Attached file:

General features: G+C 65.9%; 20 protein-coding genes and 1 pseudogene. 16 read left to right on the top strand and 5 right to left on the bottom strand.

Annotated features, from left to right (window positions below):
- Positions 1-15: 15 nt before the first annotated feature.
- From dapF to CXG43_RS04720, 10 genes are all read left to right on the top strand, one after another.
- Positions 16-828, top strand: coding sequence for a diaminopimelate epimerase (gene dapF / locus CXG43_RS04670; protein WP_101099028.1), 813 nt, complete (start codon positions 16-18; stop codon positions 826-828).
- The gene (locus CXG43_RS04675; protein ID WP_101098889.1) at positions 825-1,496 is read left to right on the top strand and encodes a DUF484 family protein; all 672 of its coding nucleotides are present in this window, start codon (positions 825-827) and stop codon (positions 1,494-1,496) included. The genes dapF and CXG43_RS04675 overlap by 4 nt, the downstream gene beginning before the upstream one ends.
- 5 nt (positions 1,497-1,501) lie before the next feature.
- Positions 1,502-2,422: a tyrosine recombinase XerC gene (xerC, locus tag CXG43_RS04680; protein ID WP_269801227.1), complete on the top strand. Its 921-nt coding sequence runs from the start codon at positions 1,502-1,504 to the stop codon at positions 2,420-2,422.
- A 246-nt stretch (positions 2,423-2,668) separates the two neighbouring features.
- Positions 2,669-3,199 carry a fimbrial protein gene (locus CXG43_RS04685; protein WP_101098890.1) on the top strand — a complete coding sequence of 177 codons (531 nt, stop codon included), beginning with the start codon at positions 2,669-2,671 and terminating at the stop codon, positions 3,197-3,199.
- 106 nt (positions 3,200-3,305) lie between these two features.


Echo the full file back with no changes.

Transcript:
General features: G+C 65.9%; 20 protein-coding genes and 1 pseudogene. 16 read left to right on the top strand and 5 right to left on the bottom strand.

Annotated features, from left to right (window positions below):
- Positions 1-15: 15 nt before the first annotated feature.
- From dapF to CXG43_RS04720, 10 genes are all read left to right on the top strand, one after another.
- Positions 16-828, top strand: coding sequence for a diaminopimelate epimerase (gene dapF / locus CXG43_RS04670; protein WP_101099028.1), 813 nt, complete (start codon positions 16-18; stop codon positions 826-828).
- The gene (locus CXG43_RS04675; protein ID WP_101098889.1) at positions 825-1,496 is read left to right on the top strand and encodes a DUF484 family protein; all 672 of its coding nucleotides are present in this window, start codon (positions 825-827) and stop codon (positions 1,494-1,496) included. The genes dapF and CXG43_RS04675 overlap by 4 nt, the downstream gene beginning before the upstream one ends.
- 5 nt (positions 1,497-1,501) lie before the next feature.
- Positions 1,502-2,422: a tyrosine recombinase XerC gene (xerC, locus tag CXG43_RS04680; protein ID WP_269801227.1), complete on the top strand. Its 921-nt coding sequence runs from the start codon at positions 1,502-1,504 to the stop codon at positions 2,420-2,422.
- A 246-nt stretch (positions 2,423-2,668) separates the two neighbouring features.
- Positions 2,669-3,199 carry a fimbrial protein gene (locus CXG43_RS04685; protein WP_101098890.1) on the top strand — a complete coding sequence of 177 codons (531 nt, stop codon included), beginning with the start codon at positions 2,669-2,671 and terminating at the stop codon, positions 3,197-3,199.
- 106 nt (positions 3,200-3,305) lie between these two features.